Fact: There is almost nothing less entertaining than a scene with zero conflict and the characters all in agreement with each other.
Here is some irony. We all know one of the most fundamental rules of writing is you can not have drama without conflict. And yet most of us have been trained in our lives and daily behavior to avoid conflict.
This can be a problem for a writer.
When it comes to working on a master plot, the issue may not be such a big deal because thinking in macro terms, we by and large dwell in the realm of concepts. So, for instance, we may derive a story from one of seven major plots as elucidated by author Sir Arthur Thomas Quiller-Couch:
- Man vs. Self
- Man vs. Man
- Man vs. Society
- Man vs. Nature
- Man vs. Supernatural
- Man vs. Machine/Technology
- Man vs. Destiny
Each has a central form of conflict. And I would guess even the meekest soul among us would have no trouble trafficking in ideas to flesh out overarching Plotlines for any of these premises.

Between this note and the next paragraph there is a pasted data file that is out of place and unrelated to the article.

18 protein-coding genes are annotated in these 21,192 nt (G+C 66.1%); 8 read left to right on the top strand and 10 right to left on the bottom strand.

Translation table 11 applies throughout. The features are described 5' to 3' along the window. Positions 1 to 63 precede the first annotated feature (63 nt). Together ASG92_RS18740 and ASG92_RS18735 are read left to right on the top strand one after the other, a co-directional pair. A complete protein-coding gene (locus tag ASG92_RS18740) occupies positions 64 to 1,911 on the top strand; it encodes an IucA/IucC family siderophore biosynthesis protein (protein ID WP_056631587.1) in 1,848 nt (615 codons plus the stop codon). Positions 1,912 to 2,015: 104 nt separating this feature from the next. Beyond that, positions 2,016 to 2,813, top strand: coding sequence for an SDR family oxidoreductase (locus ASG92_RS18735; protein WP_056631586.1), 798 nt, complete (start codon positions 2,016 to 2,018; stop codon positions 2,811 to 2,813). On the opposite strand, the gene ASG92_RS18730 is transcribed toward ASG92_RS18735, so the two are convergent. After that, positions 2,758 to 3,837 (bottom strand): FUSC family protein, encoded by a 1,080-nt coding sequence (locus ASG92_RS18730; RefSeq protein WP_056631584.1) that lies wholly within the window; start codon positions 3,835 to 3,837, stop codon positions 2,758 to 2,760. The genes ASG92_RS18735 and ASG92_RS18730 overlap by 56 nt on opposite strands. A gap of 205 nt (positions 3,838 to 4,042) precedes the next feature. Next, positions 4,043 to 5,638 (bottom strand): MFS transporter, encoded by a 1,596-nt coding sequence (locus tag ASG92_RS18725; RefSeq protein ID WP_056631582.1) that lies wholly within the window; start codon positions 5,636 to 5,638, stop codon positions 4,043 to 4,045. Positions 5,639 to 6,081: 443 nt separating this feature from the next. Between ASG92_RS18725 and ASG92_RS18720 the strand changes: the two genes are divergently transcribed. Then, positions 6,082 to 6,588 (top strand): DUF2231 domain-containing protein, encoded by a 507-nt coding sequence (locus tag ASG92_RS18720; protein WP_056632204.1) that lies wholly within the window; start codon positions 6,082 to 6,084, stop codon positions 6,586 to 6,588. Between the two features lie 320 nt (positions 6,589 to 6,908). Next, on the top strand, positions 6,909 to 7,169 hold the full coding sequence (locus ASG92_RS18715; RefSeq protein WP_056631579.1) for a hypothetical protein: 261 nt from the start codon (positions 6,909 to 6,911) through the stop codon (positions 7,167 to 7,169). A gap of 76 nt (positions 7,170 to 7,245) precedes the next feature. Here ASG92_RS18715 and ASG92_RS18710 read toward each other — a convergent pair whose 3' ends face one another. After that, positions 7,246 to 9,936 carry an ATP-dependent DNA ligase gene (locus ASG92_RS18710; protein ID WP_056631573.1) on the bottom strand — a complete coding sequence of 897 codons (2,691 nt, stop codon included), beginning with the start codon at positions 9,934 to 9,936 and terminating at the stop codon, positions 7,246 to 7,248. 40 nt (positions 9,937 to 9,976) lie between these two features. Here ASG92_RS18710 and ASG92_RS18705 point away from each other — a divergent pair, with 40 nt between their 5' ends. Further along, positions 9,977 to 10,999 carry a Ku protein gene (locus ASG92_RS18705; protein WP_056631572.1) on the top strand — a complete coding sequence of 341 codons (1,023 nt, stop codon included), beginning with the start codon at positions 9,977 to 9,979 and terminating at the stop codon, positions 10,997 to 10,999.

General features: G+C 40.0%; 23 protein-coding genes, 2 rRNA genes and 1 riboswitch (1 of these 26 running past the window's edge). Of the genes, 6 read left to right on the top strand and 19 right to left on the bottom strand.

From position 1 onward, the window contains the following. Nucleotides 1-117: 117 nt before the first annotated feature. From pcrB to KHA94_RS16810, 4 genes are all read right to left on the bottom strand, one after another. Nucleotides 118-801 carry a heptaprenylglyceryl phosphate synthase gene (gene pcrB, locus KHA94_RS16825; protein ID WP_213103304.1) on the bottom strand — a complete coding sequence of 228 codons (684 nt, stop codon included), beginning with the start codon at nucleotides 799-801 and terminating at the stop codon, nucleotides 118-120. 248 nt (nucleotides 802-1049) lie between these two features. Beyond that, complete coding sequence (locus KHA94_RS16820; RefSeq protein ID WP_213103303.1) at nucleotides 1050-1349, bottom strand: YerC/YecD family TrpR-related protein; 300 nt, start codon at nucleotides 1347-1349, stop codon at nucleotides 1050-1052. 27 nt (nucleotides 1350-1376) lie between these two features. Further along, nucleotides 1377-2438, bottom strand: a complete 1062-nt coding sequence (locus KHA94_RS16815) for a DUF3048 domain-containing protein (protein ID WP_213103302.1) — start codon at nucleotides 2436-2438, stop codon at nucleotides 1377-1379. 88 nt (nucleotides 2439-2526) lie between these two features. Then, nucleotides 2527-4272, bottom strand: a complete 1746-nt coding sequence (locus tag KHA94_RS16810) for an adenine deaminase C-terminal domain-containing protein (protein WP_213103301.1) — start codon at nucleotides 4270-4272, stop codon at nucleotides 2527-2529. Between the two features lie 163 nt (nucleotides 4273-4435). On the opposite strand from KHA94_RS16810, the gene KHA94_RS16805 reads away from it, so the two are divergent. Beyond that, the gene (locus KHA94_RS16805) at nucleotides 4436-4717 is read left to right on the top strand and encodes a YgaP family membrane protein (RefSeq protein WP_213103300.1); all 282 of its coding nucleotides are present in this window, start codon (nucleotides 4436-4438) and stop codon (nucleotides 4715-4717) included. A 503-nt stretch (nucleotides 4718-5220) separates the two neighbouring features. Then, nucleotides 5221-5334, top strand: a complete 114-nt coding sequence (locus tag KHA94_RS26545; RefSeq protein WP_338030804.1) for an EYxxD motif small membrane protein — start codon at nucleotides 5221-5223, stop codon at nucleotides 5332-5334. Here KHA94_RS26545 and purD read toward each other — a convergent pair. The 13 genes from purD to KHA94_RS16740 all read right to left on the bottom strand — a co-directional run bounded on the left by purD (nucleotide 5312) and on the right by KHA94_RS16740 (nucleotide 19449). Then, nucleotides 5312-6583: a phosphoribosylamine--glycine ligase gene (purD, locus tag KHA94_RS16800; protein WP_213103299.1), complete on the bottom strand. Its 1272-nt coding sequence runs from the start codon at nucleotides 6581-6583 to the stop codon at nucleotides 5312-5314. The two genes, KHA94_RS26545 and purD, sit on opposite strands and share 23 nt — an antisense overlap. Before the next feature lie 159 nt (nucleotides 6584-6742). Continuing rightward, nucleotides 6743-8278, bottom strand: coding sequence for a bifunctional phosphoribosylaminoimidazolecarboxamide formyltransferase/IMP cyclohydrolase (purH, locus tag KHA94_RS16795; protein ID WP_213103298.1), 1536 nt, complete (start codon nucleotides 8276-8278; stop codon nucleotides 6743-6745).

But narrow the scope of the discussion by focusing it on these characters in this scene, that is where our life-training can get in the way. If we are reticent, perhaps even resistant to explore potential areas of conflict with actual characters we can envision in our minds, we severely restrict our ability to write compelling stories.
Fact: There is almost nothing less entertaining than a scene with zero conflict and the characters all in agreement with each other. Happy times for them = boring times for us.
Some reasons why conflict is critical to scene-writing:
- Conflict can energize a scene.
- Conflict can make a scene memorable.
- Conflict can imbue a scene with emotion.
- Conflict can provide a point of focus in a scene.
- Conflict can make characters in a scene spark to life.
- Conflict can pull a reader into a scene’s psychological drama.
I am sure you can come up with many other reasons why conflict is a critical dynamic when brainstorming, crafting and writing any given scene. So when you are writing your own story, hopefully you will surface some good drama by asking this question:
What is the conflict in the scene?